Here’s an employee advocating for her own health: Before a medical appointment, she checks her health insurance to make sure the visit is covered. During the visit, she takes notes. Before the doctor writes the prescription, she asks, “Are there any generics?”
If more people had taken just that last step to use generic medications, consumers and employers could have possibly saved $25 billion -- yes, that’s billion with a B -- in out-of-pocket expenses between 2010 and 2012, the Journal of Internal Medicine reported in June 2016.
Persuading employees to be their own health advocates is a win-win-win for the employees’ health, their productivity, and the employer’s health care costs. Here are three steps to turn your employees into advocates for their own health:
The physician may take the lead in providing medical services, but healthcare is ultimately a team sport. Because of the high potential for medical errors, patients are best positioned to play offense by asking a lot of questions and clarifying communications by all parties involved.
Medical errors may lead to serious or fatal events in 80,000 to 160,000 people per year, according to an April 2013 review of 25 years of medical malpractice claims by researchers at Johns Hopkins University. The most common errors are missed, incorrect, or delayed diagnoses.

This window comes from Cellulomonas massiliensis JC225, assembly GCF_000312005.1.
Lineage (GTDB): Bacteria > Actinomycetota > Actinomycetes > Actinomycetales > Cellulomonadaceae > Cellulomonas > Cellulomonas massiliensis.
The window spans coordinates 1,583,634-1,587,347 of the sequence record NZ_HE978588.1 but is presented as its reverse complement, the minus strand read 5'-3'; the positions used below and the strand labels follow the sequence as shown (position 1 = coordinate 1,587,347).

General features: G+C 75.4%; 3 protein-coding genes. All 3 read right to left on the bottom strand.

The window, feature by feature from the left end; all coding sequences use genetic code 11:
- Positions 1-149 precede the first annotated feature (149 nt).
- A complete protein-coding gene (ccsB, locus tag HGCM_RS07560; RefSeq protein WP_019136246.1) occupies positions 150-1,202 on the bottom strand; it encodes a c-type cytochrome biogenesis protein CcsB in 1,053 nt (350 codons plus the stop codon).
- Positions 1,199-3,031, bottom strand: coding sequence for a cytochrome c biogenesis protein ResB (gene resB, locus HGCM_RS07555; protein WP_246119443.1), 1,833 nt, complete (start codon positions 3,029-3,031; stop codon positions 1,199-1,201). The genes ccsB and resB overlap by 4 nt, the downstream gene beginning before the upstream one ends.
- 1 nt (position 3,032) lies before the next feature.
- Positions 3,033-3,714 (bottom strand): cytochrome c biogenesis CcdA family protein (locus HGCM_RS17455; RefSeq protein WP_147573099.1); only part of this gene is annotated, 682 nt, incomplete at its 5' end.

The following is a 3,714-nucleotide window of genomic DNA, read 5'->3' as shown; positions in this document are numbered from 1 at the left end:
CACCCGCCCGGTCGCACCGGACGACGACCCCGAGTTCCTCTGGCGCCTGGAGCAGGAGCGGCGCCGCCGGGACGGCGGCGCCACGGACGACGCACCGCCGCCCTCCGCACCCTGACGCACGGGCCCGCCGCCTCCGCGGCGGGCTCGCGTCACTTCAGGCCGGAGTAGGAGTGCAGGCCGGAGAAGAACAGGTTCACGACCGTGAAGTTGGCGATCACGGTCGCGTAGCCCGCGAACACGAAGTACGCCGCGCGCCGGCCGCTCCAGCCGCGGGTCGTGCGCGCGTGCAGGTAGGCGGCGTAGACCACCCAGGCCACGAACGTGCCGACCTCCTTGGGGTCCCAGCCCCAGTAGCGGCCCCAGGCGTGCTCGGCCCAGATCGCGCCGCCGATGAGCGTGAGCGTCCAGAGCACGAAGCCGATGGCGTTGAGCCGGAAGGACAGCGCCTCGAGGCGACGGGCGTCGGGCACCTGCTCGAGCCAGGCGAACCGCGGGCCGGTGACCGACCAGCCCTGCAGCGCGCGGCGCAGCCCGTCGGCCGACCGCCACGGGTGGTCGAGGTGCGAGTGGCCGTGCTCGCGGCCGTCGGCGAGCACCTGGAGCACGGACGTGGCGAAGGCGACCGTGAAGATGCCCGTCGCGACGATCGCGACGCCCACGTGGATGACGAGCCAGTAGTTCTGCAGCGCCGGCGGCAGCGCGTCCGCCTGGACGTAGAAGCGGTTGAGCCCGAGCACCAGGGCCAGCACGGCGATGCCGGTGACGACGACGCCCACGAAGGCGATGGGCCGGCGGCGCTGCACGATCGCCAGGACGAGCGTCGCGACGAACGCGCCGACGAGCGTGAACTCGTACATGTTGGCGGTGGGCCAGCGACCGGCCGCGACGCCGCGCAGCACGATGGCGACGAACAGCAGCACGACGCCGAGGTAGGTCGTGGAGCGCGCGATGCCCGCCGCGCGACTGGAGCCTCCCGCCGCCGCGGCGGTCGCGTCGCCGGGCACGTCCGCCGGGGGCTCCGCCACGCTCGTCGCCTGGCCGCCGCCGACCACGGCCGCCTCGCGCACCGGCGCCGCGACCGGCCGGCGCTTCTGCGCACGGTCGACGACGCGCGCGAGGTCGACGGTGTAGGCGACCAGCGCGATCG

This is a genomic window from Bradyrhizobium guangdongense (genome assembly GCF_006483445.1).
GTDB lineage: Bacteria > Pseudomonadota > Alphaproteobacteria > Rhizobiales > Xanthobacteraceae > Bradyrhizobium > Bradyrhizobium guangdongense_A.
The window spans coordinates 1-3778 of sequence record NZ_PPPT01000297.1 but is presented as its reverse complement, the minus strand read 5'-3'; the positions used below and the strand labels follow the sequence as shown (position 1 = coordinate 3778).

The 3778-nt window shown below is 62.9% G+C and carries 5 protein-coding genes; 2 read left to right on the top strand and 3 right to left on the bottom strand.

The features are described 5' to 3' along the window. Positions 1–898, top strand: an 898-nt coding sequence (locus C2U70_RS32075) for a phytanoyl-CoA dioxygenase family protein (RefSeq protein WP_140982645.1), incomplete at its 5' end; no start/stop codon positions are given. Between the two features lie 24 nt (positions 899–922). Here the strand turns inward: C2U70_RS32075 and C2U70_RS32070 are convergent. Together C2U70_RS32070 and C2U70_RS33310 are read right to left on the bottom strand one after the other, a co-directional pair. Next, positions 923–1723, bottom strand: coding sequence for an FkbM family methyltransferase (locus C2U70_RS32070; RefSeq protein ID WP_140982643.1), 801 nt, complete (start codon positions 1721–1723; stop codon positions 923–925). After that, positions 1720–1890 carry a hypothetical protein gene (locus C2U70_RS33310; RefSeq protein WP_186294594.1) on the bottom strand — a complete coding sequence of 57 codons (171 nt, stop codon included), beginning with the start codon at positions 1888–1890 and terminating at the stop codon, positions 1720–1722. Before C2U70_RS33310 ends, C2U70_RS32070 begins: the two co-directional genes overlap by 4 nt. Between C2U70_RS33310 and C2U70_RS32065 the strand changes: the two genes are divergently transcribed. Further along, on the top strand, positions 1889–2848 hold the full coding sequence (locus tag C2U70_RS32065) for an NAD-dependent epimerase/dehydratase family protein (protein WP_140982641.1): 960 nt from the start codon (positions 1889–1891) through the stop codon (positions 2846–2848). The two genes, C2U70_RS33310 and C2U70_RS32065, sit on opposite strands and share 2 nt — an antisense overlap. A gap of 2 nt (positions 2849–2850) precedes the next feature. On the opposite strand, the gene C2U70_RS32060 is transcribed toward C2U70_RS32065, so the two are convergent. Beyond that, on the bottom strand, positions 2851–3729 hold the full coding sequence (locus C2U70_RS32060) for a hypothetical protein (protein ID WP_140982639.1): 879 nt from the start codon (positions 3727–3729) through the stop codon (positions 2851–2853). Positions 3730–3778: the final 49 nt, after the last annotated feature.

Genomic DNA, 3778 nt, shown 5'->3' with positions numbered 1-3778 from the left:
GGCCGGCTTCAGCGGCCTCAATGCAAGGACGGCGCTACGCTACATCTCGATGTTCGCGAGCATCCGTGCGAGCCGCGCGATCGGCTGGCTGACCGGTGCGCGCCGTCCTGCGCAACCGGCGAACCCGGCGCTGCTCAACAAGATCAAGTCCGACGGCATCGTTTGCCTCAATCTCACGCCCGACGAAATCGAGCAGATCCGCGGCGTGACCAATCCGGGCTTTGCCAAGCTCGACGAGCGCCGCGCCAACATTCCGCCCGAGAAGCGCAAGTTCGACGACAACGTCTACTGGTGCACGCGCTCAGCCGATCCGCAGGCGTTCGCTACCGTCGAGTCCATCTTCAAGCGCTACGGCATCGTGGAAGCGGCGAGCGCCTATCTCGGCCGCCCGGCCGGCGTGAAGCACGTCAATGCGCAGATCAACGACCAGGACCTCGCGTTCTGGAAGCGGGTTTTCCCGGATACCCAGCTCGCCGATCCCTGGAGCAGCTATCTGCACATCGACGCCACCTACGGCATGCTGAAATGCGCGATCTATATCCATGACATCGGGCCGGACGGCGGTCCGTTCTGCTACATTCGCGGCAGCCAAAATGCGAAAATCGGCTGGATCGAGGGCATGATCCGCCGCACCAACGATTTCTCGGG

The study underscores the importance of patients speaking up. Furthermore, seeking a second opinion results in revised diagnoses in 39% of cases, according to Advance Medical, a firm that helps patients obtain expert medical opinions.
The palette of digital tools to empower employees to be their own health advocates is growing. Here are two:
About 30% of employers are encouraging the use of mobile health apps to help employees become more proactive about their health, according to Mercer’s 2015 National Survey of Employer Sponsored Health Plans. For those with chronic conditions, some apps could save up to $3,000 per patient each year, reported Health IT Outcomes in September 2014.
These tools pull back the curtain on healthcare pricing by comparing the price of specific procedures across providers in a given market. Given the wide range of prices charged for even common diagnostic services like xrays and MRIs, finding a lower-cost provider can save employees substantial out-of-pocket cost.
Many patients are murky about what to ask their doctors. However, questions like “What are all of my options?” can trigger alternatives that save money and have better outcomes.
The Agency for Healthcare Research and Quality lists 10 questions that can spark discussions between employees and their physicians. Consumer Reports even offers videos and brochures to help patients speak up about unnecessary tests and treatments.
Resources like these can teach your employees that self-advocacy is not only encouraged, but it’s also the key to value in healthcare -- managing cost while getting the best care.